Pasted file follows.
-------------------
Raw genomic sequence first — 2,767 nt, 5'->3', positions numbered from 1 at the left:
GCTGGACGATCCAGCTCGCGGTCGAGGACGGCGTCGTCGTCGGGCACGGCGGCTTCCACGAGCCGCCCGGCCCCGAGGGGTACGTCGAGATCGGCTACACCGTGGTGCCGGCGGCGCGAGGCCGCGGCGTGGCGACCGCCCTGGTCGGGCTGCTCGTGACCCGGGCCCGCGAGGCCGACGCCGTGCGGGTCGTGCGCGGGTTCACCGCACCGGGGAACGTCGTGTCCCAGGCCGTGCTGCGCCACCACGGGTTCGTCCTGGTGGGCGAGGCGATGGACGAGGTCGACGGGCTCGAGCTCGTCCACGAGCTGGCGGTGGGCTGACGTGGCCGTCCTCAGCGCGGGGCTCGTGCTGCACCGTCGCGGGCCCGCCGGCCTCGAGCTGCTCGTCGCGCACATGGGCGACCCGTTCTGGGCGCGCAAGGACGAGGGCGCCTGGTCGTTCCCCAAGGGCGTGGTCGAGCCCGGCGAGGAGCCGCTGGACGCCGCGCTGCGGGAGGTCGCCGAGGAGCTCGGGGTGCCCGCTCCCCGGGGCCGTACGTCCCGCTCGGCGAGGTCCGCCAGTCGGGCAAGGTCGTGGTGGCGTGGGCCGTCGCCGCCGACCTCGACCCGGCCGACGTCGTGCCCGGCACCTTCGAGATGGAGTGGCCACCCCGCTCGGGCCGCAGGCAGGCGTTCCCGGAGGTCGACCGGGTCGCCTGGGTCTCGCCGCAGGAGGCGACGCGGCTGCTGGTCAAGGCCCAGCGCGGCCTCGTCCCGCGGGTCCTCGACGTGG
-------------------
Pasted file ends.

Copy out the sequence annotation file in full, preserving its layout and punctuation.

Raw genomic sequence first — 2,767 nt, 5'->3', positions numbered from 1 at the left:
GCTGGACGATCCAGCTCGCGGTCGAGGACGGCGTCGTCGTCGGGCACGGCGGCTTCCACGAGCCGCCCGGCCCCGAGGGGTACGTCGAGATCGGCTACACCGTGGTGCCGGCGGCGCGAGGCCGCGGCGTGGCGACCGCCCTGGTCGGGCTGCTCGTGACCCGGGCCCGCGAGGCCGACGCCGTGCGGGTCGTGCGCGGGTTCACCGCACCGGGGAACGTCGTGTCCCAGGCCGTGCTGCGCCACCACGGGTTCGTCCTGGTGGGCGAGGCGATGGACGAGGTCGACGGGCTCGAGCTCGTCCACGAGCTGGCGGTGGGCTGACGTGGCCGTCCTCAGCGCGGGGCTCGTGCTGCACCGTCGCGGGCCCGCCGGCCTCGAGCTGCTCGTCGCGCACATGGGCGACCCGTTCTGGGCGCGCAAGGACGAGGGCGCCTGGTCGTTCCCCAAGGGCGTGGTCGAGCCCGGCGAGGAGCCGCTGGACGCCGCGCTGCGGGAGGTCGCCGAGGAGCTCGGGGTGCCCGCTCCCCGGGGCCGTACGTCCCGCTCGGCGAGGTCCGCCAGTCGGGCAAGGTCGTGGTGGCGTGGGCCGTCGCCGCCGACCTCGACCCGGCCGACGTCGTGCCCGGCACCTTCGAGATGGAGTGGCCACCCCGCTCGGGCCGCAGGCAGGCGTTCCCGGAGGTCGACCGGGTCGCCTGGGTCTCGCCGCAGGAGGCGACGCGGCTGCTGGTCAAGGCCCAGCGCGGCCTCGTCCCGCGGGTCCTCGACGTGG